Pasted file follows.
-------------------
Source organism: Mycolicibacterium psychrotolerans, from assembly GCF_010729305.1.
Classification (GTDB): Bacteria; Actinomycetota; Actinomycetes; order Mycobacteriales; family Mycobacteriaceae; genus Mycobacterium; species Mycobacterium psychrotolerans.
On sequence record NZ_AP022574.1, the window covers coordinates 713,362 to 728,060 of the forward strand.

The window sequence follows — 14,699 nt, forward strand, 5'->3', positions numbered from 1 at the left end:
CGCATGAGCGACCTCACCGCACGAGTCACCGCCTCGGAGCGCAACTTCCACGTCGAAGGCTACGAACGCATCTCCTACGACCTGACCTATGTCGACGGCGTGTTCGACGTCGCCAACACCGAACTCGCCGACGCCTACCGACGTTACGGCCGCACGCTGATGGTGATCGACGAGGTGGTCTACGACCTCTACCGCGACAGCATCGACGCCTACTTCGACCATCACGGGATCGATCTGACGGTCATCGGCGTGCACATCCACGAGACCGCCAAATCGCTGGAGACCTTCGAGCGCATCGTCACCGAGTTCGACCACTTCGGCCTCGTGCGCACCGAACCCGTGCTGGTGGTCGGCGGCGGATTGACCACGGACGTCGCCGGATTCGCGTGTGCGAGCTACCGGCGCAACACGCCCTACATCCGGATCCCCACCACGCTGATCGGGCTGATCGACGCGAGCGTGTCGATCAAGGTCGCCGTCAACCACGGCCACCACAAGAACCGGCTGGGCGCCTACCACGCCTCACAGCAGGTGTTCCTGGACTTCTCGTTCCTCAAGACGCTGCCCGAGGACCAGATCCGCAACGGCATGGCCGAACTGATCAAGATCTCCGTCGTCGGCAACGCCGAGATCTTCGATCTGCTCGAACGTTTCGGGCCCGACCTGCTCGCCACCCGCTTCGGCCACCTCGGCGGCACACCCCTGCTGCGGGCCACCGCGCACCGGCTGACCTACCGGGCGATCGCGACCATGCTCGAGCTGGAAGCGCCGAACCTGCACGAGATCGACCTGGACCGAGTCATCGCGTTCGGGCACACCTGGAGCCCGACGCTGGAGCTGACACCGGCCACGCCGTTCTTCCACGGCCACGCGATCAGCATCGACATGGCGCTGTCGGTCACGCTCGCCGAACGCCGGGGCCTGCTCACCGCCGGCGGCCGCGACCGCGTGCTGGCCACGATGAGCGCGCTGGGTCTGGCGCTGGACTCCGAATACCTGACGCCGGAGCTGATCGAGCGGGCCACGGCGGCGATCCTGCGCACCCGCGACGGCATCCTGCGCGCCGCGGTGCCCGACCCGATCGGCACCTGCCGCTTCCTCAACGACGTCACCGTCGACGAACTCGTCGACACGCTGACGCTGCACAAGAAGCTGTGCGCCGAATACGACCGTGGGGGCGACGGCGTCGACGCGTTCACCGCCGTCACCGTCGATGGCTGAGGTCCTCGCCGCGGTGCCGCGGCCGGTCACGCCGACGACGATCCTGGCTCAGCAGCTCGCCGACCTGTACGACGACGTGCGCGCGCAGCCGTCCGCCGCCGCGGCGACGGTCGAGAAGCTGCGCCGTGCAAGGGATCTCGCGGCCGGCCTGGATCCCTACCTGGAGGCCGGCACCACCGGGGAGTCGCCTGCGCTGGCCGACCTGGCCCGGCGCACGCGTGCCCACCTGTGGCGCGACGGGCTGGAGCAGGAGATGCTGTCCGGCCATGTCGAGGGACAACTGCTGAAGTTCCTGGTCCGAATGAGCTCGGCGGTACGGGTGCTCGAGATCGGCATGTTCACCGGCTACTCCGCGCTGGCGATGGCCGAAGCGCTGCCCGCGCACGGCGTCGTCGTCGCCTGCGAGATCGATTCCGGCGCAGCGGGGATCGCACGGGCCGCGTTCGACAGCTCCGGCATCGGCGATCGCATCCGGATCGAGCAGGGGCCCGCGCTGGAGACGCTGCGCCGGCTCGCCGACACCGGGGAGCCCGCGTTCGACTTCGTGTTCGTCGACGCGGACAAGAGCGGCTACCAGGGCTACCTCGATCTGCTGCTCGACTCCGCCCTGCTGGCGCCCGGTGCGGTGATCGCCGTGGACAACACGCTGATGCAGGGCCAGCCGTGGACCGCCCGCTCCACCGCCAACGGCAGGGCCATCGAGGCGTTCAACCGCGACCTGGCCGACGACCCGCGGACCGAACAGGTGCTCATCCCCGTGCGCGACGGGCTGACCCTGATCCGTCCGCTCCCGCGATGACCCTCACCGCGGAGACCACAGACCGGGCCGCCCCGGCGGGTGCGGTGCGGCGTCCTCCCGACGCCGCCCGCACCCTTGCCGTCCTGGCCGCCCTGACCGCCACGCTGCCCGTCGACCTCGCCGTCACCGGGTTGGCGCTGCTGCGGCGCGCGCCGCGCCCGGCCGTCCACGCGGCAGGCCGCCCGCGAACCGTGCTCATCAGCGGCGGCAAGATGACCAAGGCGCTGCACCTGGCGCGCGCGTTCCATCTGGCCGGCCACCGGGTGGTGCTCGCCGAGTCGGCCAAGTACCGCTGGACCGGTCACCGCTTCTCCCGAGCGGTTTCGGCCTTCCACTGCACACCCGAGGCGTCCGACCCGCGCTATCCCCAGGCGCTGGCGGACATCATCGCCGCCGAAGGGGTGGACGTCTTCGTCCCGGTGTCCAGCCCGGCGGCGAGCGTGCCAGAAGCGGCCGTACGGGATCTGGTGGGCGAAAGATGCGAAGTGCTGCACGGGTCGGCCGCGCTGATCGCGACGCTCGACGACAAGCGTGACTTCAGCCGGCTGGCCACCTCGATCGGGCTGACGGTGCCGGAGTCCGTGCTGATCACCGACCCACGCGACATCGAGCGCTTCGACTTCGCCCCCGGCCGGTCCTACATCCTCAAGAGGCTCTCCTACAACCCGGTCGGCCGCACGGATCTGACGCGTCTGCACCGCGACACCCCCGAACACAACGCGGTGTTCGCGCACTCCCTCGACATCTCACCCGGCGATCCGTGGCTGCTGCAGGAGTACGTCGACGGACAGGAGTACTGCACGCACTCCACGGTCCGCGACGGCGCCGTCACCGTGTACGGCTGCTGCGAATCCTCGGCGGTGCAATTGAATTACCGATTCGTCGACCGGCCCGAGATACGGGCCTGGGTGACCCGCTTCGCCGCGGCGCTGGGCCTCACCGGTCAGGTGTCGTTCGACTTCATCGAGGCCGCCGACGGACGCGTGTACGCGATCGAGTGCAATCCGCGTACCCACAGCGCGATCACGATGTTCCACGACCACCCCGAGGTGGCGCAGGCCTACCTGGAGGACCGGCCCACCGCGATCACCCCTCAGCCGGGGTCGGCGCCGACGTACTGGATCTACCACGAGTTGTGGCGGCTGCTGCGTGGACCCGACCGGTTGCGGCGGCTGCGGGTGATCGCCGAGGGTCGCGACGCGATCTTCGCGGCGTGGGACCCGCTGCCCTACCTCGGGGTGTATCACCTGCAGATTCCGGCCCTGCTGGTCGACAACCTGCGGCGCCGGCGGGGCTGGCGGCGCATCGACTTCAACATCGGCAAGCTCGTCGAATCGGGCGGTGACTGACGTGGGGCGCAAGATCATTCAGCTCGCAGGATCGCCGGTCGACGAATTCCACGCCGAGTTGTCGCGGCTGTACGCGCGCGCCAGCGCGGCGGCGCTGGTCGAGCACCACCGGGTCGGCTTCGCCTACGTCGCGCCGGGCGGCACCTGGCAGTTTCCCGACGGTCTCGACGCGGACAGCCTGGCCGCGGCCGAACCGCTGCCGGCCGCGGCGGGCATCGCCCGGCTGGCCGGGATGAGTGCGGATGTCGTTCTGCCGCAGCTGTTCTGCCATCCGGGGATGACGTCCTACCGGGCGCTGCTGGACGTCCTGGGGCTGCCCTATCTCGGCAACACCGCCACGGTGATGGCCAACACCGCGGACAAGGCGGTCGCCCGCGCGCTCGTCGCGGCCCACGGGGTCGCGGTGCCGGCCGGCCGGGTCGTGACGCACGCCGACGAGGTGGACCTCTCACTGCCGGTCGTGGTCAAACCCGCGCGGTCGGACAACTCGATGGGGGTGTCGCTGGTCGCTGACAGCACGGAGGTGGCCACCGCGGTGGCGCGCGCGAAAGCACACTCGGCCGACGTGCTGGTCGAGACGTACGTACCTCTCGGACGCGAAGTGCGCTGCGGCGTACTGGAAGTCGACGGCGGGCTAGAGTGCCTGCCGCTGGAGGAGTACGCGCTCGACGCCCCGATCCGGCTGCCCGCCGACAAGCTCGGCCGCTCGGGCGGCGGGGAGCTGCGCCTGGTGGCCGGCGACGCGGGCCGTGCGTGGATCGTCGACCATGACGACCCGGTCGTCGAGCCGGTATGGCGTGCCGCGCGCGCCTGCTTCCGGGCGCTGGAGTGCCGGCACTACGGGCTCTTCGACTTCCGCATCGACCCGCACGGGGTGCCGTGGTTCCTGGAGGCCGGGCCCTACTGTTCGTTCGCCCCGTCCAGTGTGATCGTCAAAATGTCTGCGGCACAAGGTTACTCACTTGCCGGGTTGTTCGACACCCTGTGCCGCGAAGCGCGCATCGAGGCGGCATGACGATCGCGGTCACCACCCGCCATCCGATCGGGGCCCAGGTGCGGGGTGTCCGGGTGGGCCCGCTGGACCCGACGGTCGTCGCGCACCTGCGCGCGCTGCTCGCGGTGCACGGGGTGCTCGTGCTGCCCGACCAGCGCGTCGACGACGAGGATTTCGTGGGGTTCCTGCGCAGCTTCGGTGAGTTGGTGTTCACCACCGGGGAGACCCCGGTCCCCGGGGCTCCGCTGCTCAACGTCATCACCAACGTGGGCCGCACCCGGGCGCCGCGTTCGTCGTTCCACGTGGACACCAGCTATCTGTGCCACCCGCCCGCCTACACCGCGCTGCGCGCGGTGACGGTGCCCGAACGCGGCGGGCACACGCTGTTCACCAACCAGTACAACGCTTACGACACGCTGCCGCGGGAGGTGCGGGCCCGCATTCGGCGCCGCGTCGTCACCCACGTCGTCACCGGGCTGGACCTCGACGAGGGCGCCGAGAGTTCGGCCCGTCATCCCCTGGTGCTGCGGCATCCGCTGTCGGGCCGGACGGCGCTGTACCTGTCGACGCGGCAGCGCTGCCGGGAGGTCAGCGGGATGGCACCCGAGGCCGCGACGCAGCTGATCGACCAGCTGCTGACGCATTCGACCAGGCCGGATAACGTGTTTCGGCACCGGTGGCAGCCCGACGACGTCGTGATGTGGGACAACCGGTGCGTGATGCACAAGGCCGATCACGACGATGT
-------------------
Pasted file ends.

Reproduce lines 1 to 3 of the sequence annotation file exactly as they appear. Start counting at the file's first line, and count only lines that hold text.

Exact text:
Source organism: Mycolicibacterium psychrotolerans, from assembly GCF_010729305.1.
Classification (GTDB): Bacteria; Actinomycetota; Actinomycetes; order Mycobacteriales; family Mycobacteriaceae; genus Mycobacterium; species Mycobacterium psychrotolerans.
On sequence record NZ_AP022574.1, the window covers coordinates 713,362 to 728,060 of the forward strand.